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We read with interest the editorial “Rational use of medicines: Achievements and challenges”. published in IJP of April 2010. It is indeed disheartening that the practice of Rational use of medicines (RUM) is least visible where it is most needed, especially in developing countries like India. Every effort no matter how small at adopting RUM should be encouraged and lauded. The concept of essential medicines is the cornerstone of any approach which intends to address the issue of RUM. One approach that is being practiced in the Armed Forces Medical Services (AFMS) is the strict adherence to the Priced Vocabulary of Medical Stores (PVMS) list.
PVMS list contains an exhaustive list of drugs and other consumables by their generic names that have been carefully selected on the basis of the latest evidence, ease of availability, and relative cost. Special care is taken to ensure that these drugs are able to treat the entire spectrum of diseases and disorders that may be encountered. The list is divided into 29 sections, each section being devoted to one particular medical/surgical specialty. It is a dynamic list which is updated regularly (approximately every 5 years) by a committee of eminent doctors of AFMS on the basis of evidence based medical literature and the feedback received from defence doctors across the country.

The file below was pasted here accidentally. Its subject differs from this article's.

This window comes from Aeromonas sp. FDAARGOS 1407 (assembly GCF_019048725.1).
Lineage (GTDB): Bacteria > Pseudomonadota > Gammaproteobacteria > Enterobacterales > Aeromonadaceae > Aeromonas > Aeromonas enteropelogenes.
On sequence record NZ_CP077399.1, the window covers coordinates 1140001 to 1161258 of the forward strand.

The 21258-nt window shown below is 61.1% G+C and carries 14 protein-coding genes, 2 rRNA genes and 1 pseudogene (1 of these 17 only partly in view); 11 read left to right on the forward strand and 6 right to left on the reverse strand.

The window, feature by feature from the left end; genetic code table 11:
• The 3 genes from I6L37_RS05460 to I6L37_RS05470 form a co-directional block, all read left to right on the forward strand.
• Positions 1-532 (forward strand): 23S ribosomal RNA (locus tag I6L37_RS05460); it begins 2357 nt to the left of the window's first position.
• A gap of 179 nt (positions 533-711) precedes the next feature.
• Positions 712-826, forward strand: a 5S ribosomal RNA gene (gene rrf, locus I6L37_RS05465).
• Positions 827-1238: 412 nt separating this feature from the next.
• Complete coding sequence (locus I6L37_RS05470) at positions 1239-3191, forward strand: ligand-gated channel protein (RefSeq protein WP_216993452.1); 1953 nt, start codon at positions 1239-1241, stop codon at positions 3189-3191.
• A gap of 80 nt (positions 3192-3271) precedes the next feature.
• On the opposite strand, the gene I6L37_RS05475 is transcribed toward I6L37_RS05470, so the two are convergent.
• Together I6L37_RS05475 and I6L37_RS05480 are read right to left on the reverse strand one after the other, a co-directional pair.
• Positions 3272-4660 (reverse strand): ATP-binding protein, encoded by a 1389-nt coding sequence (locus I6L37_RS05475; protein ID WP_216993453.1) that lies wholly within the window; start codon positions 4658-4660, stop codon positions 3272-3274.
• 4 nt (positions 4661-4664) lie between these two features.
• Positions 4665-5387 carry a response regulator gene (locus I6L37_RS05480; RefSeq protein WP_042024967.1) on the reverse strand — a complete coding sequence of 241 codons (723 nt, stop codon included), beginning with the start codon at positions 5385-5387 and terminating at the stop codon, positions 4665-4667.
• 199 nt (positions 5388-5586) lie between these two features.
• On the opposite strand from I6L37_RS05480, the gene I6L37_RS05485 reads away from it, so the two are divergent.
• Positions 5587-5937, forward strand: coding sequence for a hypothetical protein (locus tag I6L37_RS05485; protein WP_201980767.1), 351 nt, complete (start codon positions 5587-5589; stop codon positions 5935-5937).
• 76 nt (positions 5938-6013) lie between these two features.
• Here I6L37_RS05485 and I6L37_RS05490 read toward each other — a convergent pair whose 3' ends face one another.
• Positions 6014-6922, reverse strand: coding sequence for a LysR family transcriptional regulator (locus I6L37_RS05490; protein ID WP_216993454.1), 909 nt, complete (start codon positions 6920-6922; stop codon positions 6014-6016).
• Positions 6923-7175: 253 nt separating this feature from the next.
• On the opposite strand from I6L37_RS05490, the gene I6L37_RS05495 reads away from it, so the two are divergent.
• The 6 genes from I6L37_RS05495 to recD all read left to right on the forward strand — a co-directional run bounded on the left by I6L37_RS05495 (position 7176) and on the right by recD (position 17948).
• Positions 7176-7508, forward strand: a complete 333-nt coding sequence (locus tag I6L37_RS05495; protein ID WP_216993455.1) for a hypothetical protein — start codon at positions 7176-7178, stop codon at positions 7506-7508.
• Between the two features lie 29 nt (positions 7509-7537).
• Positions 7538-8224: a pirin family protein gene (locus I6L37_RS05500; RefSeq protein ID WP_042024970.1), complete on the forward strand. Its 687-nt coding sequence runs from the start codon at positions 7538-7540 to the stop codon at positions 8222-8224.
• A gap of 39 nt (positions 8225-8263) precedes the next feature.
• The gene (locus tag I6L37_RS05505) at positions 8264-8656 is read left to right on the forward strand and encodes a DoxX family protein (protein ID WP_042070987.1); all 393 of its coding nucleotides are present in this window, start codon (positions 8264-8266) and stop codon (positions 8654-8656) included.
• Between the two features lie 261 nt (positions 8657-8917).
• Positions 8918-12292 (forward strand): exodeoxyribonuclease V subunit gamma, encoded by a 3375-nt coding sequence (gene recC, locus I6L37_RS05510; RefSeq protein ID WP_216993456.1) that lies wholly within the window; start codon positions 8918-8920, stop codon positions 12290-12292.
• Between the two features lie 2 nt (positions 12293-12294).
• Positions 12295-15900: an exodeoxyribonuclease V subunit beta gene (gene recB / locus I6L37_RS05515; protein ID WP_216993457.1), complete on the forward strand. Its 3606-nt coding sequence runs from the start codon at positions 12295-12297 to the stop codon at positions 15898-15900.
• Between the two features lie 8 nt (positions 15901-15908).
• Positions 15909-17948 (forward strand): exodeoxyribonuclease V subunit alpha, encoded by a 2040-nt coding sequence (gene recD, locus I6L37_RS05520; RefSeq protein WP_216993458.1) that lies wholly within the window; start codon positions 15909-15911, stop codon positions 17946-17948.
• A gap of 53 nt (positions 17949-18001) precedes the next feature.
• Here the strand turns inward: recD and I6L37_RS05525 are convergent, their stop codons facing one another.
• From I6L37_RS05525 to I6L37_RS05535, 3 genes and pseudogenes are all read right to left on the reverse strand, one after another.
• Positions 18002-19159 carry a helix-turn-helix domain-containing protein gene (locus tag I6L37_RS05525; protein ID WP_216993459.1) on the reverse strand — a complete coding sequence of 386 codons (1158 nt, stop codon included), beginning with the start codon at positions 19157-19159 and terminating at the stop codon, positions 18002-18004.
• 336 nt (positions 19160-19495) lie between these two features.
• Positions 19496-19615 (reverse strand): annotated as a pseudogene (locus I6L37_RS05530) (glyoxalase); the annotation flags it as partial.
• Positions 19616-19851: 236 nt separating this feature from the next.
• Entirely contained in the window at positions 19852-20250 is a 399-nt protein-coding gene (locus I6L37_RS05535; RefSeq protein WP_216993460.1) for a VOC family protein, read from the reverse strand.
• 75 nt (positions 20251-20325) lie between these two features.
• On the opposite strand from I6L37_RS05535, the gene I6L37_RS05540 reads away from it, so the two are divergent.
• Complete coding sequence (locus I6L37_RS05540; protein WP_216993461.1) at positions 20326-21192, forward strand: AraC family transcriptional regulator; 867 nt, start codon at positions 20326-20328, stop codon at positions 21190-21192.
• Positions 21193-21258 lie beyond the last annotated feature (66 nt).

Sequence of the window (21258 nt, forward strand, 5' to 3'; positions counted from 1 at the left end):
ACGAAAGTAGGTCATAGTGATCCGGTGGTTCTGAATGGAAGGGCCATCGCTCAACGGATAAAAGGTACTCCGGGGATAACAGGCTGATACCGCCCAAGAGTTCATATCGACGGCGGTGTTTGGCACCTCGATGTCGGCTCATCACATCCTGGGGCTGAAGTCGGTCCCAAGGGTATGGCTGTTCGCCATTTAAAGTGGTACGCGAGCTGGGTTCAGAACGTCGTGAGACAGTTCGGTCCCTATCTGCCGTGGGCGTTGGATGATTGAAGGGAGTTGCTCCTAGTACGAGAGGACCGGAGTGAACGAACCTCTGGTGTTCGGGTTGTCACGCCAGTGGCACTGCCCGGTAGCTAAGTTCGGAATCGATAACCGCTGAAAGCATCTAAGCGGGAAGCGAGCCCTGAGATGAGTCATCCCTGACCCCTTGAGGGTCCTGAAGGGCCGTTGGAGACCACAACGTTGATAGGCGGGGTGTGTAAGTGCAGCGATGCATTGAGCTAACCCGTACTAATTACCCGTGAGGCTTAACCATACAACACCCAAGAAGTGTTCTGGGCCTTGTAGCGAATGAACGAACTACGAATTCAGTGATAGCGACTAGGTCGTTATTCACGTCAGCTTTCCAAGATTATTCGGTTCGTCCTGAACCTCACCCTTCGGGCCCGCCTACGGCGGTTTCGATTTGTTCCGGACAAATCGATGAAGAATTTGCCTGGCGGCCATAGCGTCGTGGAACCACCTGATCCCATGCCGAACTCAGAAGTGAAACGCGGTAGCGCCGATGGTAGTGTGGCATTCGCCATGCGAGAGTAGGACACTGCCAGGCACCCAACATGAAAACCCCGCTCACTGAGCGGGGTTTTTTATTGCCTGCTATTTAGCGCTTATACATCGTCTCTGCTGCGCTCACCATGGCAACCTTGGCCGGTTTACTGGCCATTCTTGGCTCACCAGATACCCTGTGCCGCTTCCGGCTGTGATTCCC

Once the PVMS list is finalized, it is circulated to all the AFMS hospitals across the country with strict instructions to limit their drug procurement and usage to this list. Only under exceptional circumstances, a hospital can deviate from this list. A similar list is also given to the civil hospitals which have been empanelled to treat veterans (Ex-servicemen) of the Armed Forces as a part of the Ex-Servicemen Contributory Health Scheme (ECHS). This encourages rational prescribing practices, prevents the rampant and irresponsible use of medicines under various other influences, while also ensuring uniform standards of care across the hospitals of the AFMS.